Rivers of Damascus and Other Stories
by Donn Byrne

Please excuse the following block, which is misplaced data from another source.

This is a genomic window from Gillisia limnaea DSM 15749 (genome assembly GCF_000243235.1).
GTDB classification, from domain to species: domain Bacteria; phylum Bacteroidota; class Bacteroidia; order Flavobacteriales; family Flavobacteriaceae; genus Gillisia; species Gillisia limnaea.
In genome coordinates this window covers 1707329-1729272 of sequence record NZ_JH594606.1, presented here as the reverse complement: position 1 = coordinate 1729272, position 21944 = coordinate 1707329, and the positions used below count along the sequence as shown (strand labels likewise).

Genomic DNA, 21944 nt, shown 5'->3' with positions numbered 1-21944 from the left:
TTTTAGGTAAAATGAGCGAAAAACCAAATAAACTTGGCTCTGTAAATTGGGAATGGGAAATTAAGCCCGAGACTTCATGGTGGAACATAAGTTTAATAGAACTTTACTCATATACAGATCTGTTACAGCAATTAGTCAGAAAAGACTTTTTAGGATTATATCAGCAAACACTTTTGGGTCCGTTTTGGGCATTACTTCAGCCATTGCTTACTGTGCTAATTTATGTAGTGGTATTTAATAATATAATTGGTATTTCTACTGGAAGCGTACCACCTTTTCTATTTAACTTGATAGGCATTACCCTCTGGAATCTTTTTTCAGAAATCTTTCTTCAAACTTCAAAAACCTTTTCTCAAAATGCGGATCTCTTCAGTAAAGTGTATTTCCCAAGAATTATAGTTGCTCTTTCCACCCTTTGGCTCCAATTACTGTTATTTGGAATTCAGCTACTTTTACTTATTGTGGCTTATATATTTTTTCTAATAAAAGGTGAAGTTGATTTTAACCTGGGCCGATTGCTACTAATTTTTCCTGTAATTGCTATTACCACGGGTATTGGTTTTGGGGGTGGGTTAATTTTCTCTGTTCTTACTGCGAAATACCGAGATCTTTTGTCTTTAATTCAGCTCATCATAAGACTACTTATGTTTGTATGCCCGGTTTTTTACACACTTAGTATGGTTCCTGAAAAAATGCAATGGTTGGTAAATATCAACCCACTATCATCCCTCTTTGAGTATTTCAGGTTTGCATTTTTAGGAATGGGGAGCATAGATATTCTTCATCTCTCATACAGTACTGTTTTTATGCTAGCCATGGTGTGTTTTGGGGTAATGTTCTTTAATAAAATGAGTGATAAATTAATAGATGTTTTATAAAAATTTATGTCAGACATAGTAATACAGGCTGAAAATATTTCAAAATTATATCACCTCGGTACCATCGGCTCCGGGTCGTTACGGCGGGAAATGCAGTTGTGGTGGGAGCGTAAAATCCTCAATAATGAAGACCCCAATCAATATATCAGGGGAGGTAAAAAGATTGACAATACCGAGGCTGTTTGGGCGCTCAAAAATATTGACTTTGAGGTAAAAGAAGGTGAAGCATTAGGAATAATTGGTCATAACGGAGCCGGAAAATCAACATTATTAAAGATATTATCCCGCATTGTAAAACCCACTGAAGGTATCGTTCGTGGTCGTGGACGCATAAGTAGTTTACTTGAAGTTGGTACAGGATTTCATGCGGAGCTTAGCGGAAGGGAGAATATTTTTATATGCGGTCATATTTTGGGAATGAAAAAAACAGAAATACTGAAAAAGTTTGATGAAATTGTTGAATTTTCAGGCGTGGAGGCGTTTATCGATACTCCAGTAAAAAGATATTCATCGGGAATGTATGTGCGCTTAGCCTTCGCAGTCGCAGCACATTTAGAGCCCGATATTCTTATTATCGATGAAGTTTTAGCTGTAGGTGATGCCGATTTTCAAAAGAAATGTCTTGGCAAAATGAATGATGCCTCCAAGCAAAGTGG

Contains the following short stories: Rivers of Damascus Fosterage The Colleen Rue Sea Change Graft And Did Those Feet - The Thing Called Gratitude ... Show synopsis Contains the following short stories: Rivers of Damascus Fosterage The Colleen Rue Sea Change Graft And Did Those Feet - The Thing Called Gratitude The Sound of Millstones The Bride's Play A Woman in the House A Wife of No Importance Donn Byrne (Brian Oswald Donn-Byrne) was born in New York City. Shortly after his birth, however, his parents took him back to the land of his forefathers. There he was educated and came to know the people of whom he wrote so magically. At Dublin University his love for the Irish language and for a good fight won him many prizes, first as a writer in Gaelic and second as the University's lightweight boxing champion. After continuing his studies at the Sorbonne and the University of Leipzig, he returned to the United States, where, in 1911, he married and established a home in Brooklyn Heights. He earned his living, while trying to write short stories, as an editor of dictionaries. Soon his tales began to attract attention and he added to his collection of boxing prizes many others won in short-story contests. When Messer Marco Polo appeared in 1921 his reputation in the literary world was firmly established. Thereafter, whatever he wrote was hailed enthusiastically by his ever-growing public, until 1928, when his tragic death in an automobile accident cut short the career of one of America's best-loved story-tellers.